I also appreciate that Grisham wrote about some hard stories. He's becoming quite a social justice writer. I've quietly been watching this develop over the years, and this book was very much in that line. He has thoughts on rogue officers, and he still takes the good guy/bad guy line and makes it thick for his readers. Rudd is the only character that toes the line between on the side of right and on the side of wrong; he is, however, on the side of justice. I appreciate that in a protagonist. 

Thursday, January 12, 2017

How Not to Read: Harnessing the Power of a Literature-Free Life

I had been waiting to read this book for some time, and one day this fall I saw it at The Strand, so I decided to pick it up. I have been following Dan Wilbur's blog Better Book Titles for a while, so I was interested in what he had to say in How Not to Read: Harnessing the Power of a Literature-Free Life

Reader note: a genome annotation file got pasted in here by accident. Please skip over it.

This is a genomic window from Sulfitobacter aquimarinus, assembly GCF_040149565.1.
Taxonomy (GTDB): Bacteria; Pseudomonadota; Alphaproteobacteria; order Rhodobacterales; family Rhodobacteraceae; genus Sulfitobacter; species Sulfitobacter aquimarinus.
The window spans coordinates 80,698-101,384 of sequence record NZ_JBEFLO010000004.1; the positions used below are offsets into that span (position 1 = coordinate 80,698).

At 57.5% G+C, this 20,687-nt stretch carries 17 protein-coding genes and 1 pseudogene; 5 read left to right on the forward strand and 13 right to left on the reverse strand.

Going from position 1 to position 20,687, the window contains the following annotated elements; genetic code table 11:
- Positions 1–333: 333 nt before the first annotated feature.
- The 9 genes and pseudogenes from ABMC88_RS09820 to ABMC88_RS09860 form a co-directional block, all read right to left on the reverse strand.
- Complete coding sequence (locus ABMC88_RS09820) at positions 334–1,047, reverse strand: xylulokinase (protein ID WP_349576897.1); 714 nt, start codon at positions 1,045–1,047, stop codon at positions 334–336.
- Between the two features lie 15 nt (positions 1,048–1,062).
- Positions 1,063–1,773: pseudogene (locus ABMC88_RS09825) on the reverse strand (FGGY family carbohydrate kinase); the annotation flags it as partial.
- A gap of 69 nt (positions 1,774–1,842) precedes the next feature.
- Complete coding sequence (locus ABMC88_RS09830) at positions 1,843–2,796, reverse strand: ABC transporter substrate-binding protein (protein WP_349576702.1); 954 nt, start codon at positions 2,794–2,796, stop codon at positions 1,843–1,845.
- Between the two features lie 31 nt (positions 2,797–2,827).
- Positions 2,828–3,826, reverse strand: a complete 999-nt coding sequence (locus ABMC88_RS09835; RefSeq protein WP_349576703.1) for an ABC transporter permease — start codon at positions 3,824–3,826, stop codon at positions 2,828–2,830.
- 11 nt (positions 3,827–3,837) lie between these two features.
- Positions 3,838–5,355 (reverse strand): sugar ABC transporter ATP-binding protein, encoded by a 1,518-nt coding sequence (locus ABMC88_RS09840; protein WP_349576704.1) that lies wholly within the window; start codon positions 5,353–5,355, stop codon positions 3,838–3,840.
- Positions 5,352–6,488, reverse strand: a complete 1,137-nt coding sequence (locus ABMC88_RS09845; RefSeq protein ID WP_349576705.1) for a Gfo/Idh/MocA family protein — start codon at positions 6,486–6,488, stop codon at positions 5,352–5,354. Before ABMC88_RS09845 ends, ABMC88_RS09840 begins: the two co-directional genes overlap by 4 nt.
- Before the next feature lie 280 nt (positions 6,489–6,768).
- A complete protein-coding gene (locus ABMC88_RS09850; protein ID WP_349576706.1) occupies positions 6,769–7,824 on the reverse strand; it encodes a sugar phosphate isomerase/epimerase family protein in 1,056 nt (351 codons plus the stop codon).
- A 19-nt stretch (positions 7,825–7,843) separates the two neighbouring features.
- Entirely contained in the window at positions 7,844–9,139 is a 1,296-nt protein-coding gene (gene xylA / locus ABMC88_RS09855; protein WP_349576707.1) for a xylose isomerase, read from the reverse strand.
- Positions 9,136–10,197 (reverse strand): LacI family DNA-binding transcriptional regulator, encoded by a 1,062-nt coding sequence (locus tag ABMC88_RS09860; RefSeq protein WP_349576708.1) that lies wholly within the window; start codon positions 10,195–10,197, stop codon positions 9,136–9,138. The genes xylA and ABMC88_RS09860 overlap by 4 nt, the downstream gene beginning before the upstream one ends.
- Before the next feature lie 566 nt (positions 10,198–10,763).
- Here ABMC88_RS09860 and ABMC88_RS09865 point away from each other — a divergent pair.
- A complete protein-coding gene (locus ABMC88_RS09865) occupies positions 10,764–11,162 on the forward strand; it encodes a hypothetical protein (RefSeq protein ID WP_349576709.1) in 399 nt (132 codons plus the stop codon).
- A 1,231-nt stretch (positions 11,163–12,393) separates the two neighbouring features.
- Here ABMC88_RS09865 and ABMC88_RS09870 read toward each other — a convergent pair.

Reading is a pain for most people. I know this – when I tell people that I love to read they look at me as though I am some sort of saint. I'm not, I'm just slightly intelligent. Dan Wilbur's blog allows readers to submit book covers with hilarious and snarky new titles describing their contents, and it's been quite a joy for many years. Dan himself is also a comedian, so the success of his blog let him to write a book with quippy anecdotes. The best part of this book, however, is the middle section filled with some of the "best of" book covers.